South Africa Votes With Long ANC Dominance In The Balance

South Africa votes with long ANC dominance in the balance

Johannesburg, (APP - UrduPoint / Pakistan Point News - 30th May, 2024) South African voters queued -- many of them for hours -- to cast their ballots on Wednesday in a landmark general election that leaves the ruling ANC fighting to protect its three-decade-long exclusive grip on power.

More than 27 million voters are registered for the most uncertain poll since the African National Congress led the nation out of apartheid rule, but with voting delayed in many districts, some were forced to wait.

With opposition challenges from both the left and right, unemployment and crime at near record levels and a new generation growing up with no memory of the struggle against white-minority rule, the ruling party may lose its absolute majority and be forced to share power.

The Independent Electoral Commission (IEC) said it projected turnout to go "well beyond" the 66 percent recorded in the last election in 2019.

"We are experiencing a late surge and are processing a large number of voters" in big cities, IEC's head Sy Mamabolo told a press conference.

Thousands of South Africans were still waiting in hours-long queues outside polling stations after nightfall, just over an hour away from their planned closure.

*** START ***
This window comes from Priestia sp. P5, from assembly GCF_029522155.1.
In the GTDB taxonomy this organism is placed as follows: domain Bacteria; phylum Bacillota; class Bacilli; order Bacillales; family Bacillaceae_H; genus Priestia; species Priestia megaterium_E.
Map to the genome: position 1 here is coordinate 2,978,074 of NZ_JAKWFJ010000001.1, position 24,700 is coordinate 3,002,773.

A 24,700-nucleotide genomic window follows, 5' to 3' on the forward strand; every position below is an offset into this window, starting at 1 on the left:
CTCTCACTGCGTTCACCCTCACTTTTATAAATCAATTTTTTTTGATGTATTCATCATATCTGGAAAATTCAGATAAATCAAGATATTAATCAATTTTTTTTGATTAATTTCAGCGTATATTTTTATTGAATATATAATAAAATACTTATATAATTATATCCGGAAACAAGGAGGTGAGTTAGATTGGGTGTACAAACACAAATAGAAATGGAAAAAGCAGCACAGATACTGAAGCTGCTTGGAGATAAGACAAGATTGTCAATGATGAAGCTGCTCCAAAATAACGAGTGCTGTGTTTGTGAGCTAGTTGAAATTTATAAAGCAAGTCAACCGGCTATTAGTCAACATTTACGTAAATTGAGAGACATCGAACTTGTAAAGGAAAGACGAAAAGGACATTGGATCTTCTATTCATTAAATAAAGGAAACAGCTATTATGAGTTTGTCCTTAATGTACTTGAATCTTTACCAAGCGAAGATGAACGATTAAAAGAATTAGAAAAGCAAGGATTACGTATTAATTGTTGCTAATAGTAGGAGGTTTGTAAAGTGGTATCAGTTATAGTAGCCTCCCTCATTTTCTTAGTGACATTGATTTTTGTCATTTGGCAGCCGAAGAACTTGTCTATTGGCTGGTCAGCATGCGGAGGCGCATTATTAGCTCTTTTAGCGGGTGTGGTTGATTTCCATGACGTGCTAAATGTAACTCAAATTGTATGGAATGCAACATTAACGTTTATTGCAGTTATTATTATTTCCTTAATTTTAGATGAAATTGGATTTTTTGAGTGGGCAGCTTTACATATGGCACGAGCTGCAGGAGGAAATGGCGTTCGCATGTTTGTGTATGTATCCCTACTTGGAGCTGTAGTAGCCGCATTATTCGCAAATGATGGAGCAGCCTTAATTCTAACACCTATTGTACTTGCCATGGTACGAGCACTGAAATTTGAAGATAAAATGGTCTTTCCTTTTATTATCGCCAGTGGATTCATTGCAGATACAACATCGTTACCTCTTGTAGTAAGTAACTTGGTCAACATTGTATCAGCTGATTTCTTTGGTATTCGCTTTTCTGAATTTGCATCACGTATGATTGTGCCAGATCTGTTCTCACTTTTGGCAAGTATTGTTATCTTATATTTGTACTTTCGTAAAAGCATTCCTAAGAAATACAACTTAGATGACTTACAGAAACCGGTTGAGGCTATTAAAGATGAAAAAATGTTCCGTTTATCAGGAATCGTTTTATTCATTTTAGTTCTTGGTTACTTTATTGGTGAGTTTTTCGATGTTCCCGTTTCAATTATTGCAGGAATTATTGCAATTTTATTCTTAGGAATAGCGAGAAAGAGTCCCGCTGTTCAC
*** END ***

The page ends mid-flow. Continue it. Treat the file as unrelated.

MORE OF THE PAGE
All those who joined the line before closing time would be allowed to vote, Mamabolo said.

Earlier the IEC said seven percent of stations opened late because of delays in delivering election materials.

After voting, President Cyril Ramaphosa, who is seeking re-election, said: "I have no doubt whatsoever in my heart of hearts that the people will once again invest confidence in the ANC to continue leading this country."

But John Steenhuisen, leader of the biggest opposition party the Democratic Alliance (DA), predicted no single party would win an outright majority, creating an opening for his party and an alliance of smaller outfits.

"For the first time in 30 years, there's an opportunity for change in South Africa", he said after voting in his home city, Durban.